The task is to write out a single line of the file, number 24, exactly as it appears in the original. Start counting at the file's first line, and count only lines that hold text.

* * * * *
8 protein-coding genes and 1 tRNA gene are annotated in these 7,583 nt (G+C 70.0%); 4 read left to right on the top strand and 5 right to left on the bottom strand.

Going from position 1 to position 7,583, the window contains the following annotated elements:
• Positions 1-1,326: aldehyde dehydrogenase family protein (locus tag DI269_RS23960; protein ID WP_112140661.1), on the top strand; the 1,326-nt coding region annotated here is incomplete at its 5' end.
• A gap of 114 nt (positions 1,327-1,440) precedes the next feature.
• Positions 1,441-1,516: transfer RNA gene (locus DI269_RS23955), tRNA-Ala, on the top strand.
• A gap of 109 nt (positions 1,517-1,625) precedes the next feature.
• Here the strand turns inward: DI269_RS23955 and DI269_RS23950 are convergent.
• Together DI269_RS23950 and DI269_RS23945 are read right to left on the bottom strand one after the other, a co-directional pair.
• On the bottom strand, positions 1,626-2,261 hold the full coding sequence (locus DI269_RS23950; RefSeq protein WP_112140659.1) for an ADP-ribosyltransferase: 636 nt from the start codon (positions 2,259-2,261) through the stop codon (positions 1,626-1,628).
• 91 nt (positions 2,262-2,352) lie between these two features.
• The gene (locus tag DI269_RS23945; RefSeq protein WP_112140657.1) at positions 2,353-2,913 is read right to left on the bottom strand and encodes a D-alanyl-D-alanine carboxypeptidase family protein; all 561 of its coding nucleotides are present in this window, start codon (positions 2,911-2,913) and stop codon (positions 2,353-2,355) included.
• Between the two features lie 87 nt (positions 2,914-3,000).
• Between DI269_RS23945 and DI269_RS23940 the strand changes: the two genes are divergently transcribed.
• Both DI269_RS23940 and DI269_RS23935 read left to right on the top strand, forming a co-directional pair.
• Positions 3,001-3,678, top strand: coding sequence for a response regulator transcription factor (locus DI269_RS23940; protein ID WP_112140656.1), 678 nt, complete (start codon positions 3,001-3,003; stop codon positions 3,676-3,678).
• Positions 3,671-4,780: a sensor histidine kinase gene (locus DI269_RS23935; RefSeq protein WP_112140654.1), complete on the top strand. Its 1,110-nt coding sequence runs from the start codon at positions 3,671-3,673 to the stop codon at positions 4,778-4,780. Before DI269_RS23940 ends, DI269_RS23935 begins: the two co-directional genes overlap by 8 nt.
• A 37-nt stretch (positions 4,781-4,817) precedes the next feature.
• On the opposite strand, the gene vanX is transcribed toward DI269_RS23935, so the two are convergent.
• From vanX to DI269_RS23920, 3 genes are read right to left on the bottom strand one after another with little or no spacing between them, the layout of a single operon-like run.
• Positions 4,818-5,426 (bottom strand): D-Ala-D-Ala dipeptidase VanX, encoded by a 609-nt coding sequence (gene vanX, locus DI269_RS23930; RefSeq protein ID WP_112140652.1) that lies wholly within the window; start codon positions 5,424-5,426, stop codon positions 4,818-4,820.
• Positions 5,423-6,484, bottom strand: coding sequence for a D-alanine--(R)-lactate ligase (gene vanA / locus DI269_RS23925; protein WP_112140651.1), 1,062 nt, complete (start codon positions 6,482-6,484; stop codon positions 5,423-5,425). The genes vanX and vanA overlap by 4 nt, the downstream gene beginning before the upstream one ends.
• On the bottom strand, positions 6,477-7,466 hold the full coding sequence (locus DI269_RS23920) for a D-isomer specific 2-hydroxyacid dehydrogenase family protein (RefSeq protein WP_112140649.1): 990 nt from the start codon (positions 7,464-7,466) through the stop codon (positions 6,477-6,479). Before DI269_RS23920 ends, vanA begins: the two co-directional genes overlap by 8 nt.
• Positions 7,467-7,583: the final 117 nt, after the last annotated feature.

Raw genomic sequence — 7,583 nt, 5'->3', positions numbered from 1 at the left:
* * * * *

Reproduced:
Raw genomic sequence — 7,583 nt, 5'->3', positions numbered from 1 at the left: